Iqaluit city council wants this summer’s big infrastructure projects to continue
Deepsea port, new jail and housing developments still awaiting additional approval
Iqaluit city council supports the Government of Nunavut’s recommendation to push ahead with three big infrastructure projects in the territory’s capital this summer.
But Nunavut’s chief medical officer of health, Dr. Michael Patterson, will have the final say in weighing the benefits of advancing these projects this summer against the risks they pose in potentially spreading the COVID-19 pandemic.
The three projects are the city’s deepsea port, correctional healing centre and two Nunavut Housing Corp. developments. The Government of Nunavut says that delays to these projects would create significant financial and public safety risks. Iqaluit city council unanimously agreed with the GN’s assessment during a meeting on Friday, May 1.
“I support everything,” said Coun. Joanasie Akumalik. “We need the harbour and we need the treatment centre and we need housing.”
On March 24, as part of its ongoing measures to prevent the spread of COVID-19, the Government of Nunavut implemented travel restrictions, only allowing residents and critical workers to enter the territory after a two-week isolation period in the south.
Among those potentially affected by these precautions are the specialized workers involved in construction projects throughout the territory during the summer.
Not having these workers may have implications for each of the given projects.
While acknowledging that the pandemic has created ongoing uncertainties, the GN has been evaluating which projects could reasonably proceed this coming summer.
In total, the GN has identified 55 critical projects spread across over 20 communities with a total project value of just over $594 million that it recommends proceed, if pandemic conditions allow.
Those projects range in size from some involving as few as three workers over a one-week period to others, like Iqaluit’s deepsea port and small-craft harbour, requiring more than 70 workers over an eight-month period
Part of the approval process for these critical construction projects involves the support of municipalities, with the option to either approve the projects in their jurisdictions or defer them to next year.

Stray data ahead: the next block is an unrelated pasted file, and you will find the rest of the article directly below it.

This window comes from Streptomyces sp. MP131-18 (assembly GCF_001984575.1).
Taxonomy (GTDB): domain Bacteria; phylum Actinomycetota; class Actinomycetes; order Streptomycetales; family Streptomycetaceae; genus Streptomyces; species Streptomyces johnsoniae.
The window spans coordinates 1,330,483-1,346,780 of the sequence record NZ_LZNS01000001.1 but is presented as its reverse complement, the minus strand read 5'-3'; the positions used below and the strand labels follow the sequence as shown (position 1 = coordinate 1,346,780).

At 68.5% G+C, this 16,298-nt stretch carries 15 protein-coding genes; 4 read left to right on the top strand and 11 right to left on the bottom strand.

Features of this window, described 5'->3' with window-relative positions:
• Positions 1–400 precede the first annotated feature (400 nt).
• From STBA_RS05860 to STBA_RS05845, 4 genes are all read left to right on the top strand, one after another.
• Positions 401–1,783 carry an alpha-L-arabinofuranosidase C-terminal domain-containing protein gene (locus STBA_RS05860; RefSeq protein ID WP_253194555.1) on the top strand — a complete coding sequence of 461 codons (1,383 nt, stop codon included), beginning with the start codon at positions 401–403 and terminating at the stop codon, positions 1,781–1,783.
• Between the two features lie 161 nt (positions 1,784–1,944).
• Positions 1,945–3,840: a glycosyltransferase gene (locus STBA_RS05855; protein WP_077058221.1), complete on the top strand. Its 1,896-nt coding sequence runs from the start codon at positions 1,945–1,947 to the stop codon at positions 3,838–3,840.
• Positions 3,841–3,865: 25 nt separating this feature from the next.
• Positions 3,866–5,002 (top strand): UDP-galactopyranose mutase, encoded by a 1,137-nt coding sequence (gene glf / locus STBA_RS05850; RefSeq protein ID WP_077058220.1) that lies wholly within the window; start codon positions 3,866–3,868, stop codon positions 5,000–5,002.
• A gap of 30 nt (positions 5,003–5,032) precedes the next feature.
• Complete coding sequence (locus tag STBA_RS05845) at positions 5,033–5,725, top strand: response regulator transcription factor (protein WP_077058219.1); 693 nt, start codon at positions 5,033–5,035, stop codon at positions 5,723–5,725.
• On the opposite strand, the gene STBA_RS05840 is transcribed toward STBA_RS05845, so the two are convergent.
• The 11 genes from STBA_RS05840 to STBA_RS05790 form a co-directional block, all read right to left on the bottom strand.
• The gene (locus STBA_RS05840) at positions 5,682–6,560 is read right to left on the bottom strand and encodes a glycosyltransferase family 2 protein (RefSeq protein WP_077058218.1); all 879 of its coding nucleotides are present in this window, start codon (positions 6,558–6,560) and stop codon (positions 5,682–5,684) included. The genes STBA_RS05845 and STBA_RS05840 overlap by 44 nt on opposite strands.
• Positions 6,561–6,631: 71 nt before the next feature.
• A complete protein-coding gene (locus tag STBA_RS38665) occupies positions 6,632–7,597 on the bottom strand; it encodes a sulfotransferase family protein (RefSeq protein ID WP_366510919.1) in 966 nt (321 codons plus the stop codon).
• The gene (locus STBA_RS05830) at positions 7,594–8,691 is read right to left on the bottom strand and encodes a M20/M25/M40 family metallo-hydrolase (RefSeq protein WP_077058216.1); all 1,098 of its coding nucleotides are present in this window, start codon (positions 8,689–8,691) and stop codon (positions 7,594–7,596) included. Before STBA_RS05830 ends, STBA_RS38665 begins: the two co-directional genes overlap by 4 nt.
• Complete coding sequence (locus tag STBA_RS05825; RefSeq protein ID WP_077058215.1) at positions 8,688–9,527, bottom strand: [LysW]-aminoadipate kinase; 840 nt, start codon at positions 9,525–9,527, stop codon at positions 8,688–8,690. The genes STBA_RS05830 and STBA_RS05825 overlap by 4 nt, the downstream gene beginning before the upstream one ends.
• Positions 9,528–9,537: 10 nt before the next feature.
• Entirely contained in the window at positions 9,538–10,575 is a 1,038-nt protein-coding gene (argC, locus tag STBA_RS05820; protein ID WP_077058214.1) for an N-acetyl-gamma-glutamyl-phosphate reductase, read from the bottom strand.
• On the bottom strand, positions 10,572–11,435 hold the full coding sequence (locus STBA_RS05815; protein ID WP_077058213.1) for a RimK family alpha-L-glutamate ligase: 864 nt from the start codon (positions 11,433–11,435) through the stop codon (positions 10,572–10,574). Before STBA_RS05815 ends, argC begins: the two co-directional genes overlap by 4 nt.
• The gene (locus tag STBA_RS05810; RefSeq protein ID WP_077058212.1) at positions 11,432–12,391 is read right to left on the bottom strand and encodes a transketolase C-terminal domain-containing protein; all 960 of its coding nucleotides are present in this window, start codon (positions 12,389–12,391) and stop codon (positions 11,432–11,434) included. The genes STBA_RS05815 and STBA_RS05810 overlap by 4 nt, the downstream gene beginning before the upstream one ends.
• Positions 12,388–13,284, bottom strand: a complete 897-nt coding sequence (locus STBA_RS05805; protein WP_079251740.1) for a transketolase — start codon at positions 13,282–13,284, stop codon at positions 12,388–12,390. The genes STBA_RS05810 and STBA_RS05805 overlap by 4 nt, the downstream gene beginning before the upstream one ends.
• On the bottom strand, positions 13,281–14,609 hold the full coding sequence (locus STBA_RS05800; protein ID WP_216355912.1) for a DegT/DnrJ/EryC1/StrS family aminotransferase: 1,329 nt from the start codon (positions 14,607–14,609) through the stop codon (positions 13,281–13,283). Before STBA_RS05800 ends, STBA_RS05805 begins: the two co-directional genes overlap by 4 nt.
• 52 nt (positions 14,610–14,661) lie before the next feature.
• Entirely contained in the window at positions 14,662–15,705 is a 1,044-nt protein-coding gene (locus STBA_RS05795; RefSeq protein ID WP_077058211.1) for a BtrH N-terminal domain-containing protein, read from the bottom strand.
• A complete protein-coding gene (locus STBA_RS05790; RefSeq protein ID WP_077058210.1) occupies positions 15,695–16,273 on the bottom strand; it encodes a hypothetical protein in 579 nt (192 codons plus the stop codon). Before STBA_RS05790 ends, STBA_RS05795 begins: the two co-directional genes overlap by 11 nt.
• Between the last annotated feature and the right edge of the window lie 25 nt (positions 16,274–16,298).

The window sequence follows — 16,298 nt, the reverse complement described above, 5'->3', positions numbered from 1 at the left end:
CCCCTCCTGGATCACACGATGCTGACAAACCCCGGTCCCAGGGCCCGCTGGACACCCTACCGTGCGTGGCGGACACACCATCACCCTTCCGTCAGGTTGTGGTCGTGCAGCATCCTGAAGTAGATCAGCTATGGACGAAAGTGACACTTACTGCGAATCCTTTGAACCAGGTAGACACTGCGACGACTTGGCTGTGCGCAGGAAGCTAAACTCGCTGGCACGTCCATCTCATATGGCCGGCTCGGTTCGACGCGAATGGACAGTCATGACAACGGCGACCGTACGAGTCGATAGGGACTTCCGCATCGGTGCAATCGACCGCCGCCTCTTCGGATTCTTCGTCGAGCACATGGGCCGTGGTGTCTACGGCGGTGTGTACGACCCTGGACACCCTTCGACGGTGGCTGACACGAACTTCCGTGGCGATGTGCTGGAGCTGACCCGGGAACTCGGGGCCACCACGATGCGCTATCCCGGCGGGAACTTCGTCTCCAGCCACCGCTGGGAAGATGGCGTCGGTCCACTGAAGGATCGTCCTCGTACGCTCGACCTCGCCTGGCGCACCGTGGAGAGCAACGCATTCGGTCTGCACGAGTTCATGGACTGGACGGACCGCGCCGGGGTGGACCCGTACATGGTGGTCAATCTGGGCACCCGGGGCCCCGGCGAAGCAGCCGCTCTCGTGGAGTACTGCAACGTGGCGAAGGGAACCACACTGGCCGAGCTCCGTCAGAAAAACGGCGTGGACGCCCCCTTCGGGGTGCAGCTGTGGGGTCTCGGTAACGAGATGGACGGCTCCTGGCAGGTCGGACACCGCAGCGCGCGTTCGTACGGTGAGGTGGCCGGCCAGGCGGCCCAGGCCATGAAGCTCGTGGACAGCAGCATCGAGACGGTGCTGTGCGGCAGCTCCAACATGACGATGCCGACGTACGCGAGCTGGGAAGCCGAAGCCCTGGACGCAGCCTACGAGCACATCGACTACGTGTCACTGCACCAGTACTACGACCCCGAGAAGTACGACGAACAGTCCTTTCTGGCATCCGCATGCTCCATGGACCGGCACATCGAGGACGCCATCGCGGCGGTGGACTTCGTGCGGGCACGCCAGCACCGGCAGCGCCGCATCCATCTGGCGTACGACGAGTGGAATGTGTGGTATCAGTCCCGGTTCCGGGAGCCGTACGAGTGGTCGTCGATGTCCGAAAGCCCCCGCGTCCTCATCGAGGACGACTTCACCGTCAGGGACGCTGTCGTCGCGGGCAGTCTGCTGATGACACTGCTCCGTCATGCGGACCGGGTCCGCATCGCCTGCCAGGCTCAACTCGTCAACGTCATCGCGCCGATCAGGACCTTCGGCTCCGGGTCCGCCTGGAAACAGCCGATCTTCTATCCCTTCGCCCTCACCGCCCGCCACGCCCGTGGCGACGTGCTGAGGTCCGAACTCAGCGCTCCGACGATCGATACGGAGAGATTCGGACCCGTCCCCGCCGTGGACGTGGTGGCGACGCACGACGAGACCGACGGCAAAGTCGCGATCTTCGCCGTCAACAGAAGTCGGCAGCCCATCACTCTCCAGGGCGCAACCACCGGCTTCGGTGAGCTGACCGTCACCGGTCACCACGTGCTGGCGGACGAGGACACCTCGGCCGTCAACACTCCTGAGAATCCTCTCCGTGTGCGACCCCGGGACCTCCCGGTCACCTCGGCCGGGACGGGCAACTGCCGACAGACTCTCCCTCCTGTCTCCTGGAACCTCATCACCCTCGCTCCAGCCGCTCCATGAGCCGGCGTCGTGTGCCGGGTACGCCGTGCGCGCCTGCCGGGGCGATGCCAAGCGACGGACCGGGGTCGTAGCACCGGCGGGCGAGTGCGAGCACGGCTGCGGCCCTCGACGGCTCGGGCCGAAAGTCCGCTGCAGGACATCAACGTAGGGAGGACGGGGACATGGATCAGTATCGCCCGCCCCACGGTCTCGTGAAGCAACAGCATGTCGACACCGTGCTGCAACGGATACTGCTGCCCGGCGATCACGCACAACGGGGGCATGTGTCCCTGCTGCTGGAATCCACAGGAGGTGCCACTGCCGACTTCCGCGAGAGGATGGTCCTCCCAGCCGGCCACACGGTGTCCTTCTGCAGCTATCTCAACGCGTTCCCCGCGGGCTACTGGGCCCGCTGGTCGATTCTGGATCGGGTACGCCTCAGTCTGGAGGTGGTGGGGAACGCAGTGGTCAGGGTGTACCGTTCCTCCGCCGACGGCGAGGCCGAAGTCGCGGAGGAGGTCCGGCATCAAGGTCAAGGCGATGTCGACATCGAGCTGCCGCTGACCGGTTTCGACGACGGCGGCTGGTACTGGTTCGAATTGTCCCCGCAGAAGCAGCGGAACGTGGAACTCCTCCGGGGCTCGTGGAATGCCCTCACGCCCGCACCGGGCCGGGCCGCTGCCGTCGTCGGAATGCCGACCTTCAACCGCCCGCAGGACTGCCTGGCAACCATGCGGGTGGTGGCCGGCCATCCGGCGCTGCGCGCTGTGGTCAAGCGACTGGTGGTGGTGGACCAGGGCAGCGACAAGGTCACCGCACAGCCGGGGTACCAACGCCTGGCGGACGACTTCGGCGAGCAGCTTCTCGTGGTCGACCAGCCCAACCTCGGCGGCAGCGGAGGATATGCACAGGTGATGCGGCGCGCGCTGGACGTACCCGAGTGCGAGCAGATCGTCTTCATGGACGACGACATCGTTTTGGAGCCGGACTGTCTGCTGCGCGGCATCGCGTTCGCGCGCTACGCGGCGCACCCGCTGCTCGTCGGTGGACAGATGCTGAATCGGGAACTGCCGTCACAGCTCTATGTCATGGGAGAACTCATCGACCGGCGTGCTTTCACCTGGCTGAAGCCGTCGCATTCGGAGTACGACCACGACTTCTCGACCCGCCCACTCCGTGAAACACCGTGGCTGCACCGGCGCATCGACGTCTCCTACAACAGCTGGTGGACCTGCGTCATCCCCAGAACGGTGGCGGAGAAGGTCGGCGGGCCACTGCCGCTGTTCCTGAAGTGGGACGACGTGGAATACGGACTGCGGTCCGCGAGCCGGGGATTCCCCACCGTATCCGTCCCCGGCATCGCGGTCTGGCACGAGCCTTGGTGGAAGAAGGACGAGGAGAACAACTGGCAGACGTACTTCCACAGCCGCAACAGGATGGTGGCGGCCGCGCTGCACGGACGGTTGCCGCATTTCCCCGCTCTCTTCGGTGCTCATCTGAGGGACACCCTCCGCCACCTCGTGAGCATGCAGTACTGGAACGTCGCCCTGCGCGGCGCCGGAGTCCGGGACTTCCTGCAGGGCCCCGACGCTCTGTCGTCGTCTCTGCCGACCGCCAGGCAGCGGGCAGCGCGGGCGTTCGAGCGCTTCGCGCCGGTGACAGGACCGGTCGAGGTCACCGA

To assist in the municipal decision-making process, the territorial government assigned financial and public safety risk levels to each of the projects.
For Iqaluit’s deepsea port and correctional healing centre, the financial implications of delaying the 2020 season involve a risk of up to $19 million in delay claims.
In terms of public safety risks, or the negative impact on community well-being should the projects be delayed a year, the two housing developments and the healing centre were also flagged as high.
As a result, councillors unanimously supported the recommendations, with the condition that plans showing how each project intends to mitigate the risks of COVID-19 be provided to the city.
However, even with council approval, there is no guarantee that these projects will move forward.
In addition to community support, Patterson would need to sign off on the projects, and each would need to abide by any parameters laid out by him at that time.
Not part of the discussion were some of the city’s own construction plans, including water pipeline replacements and sewage upgrades.
“We’re reviewing those in detail right now and looking at all of the options to be able to get the work done without bringing workers from the south,” said Amy Elgersma, Iqaluit’s chief administrative officer.
“When we get a little further along, we may be coming to council for such recommendations.”
The next Iqaluit city council meeting is on May 12.